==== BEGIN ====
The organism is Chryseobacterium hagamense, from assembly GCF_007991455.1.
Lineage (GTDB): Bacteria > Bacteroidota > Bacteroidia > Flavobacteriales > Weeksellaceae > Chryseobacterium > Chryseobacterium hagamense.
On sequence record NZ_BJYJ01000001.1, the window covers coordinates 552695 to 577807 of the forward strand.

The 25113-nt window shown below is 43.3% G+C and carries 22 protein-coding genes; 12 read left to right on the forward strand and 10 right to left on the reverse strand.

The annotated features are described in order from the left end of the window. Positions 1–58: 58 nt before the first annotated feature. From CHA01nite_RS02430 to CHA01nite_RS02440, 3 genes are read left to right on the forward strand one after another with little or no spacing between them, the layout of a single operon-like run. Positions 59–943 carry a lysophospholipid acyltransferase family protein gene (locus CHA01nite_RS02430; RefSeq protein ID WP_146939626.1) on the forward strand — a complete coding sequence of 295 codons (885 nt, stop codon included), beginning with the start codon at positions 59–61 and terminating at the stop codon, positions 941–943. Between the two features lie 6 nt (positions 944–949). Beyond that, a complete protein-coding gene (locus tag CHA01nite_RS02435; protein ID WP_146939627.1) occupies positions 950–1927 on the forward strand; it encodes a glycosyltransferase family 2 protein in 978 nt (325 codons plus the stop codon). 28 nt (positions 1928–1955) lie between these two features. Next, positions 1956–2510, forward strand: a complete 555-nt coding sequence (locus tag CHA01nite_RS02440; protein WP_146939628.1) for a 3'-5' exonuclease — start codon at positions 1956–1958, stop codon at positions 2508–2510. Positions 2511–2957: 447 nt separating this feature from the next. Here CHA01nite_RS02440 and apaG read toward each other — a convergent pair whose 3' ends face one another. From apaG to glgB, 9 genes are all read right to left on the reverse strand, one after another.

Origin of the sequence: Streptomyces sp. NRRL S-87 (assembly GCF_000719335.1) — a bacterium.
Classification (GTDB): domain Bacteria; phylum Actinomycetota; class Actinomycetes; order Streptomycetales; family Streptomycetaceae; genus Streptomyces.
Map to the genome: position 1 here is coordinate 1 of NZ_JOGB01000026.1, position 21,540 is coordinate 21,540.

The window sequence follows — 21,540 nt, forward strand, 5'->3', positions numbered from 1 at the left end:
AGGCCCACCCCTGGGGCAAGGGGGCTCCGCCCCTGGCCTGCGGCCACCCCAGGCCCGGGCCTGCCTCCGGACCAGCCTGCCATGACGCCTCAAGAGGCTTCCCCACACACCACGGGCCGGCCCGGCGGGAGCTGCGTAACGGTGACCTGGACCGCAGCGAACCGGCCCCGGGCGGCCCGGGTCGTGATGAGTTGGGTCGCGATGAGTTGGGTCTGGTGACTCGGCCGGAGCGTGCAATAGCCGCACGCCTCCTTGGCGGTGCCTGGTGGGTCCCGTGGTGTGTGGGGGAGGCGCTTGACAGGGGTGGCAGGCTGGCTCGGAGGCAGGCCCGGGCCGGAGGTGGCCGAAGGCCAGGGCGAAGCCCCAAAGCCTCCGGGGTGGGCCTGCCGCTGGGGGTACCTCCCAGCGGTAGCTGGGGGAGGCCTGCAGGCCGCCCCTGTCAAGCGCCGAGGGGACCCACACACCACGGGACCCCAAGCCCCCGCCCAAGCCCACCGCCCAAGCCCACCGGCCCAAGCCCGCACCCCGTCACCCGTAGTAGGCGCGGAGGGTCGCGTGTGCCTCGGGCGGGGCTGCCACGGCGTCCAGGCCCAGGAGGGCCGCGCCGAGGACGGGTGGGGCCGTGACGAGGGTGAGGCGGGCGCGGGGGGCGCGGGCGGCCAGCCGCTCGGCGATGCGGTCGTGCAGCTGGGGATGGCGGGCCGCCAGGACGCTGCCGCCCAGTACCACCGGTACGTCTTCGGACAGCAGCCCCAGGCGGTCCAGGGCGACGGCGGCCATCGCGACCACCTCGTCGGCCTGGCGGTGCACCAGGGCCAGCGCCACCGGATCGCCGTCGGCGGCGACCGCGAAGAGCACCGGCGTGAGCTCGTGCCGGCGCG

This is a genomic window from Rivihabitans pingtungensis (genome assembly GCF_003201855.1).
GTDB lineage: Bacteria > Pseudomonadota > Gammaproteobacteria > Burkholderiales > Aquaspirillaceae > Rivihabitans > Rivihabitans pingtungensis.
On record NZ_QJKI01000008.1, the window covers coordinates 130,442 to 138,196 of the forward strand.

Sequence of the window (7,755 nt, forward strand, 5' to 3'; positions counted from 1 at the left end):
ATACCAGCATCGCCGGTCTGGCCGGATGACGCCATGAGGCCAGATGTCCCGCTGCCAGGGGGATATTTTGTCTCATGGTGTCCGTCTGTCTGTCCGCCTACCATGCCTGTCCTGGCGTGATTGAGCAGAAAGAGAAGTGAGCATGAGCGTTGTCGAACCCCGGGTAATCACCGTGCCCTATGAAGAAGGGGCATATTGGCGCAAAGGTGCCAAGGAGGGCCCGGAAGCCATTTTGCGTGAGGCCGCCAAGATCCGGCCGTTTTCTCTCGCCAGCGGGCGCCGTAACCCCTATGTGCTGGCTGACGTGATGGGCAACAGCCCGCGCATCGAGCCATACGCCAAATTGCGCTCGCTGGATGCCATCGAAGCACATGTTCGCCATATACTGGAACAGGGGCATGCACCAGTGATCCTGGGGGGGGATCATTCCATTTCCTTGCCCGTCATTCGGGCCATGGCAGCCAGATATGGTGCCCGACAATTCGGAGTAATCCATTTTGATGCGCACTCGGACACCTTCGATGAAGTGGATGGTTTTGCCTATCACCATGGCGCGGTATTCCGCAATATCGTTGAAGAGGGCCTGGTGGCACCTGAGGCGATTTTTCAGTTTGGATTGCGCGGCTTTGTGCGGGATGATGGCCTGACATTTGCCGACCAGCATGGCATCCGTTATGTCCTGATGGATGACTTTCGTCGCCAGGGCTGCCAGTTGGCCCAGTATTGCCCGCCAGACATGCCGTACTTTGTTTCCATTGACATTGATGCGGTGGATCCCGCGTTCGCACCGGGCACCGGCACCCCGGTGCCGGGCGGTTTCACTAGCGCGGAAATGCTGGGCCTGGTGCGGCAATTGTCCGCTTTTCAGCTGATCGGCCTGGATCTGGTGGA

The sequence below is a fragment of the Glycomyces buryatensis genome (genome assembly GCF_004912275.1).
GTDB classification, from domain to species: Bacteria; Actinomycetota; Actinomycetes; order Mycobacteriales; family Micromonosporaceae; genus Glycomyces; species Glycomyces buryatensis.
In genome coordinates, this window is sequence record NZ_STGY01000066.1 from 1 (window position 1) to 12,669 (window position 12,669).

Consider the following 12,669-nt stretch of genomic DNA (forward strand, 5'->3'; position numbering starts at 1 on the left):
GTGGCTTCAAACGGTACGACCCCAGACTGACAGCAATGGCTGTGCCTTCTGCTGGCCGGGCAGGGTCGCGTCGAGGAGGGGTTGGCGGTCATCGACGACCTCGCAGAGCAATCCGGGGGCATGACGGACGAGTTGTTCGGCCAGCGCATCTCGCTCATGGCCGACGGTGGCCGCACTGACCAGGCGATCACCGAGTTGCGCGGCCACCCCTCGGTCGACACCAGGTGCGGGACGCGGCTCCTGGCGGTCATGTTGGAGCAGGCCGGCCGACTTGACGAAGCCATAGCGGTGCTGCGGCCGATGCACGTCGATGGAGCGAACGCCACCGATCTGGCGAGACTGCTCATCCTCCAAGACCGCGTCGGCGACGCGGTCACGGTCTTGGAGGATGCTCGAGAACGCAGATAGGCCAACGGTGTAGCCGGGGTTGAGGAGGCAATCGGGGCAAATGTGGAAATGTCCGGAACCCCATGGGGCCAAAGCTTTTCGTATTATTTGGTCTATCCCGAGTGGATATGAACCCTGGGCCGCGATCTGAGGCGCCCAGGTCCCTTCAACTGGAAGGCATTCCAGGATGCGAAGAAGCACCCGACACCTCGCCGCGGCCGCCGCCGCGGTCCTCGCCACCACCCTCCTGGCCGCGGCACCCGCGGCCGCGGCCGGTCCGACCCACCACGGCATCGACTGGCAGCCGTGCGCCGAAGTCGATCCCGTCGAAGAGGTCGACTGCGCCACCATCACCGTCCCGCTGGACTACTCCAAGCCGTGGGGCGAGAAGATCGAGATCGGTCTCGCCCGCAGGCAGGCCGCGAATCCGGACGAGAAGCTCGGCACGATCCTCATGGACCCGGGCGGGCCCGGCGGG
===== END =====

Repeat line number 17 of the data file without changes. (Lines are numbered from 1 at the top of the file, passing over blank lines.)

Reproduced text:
GTDB classification, from domain to species: Bacteria; Actinomycetota; Actinomycetes; order Mycobacteriales; family Micromonosporaceae; genus Glycomyces; species Glycomyces buryatensis.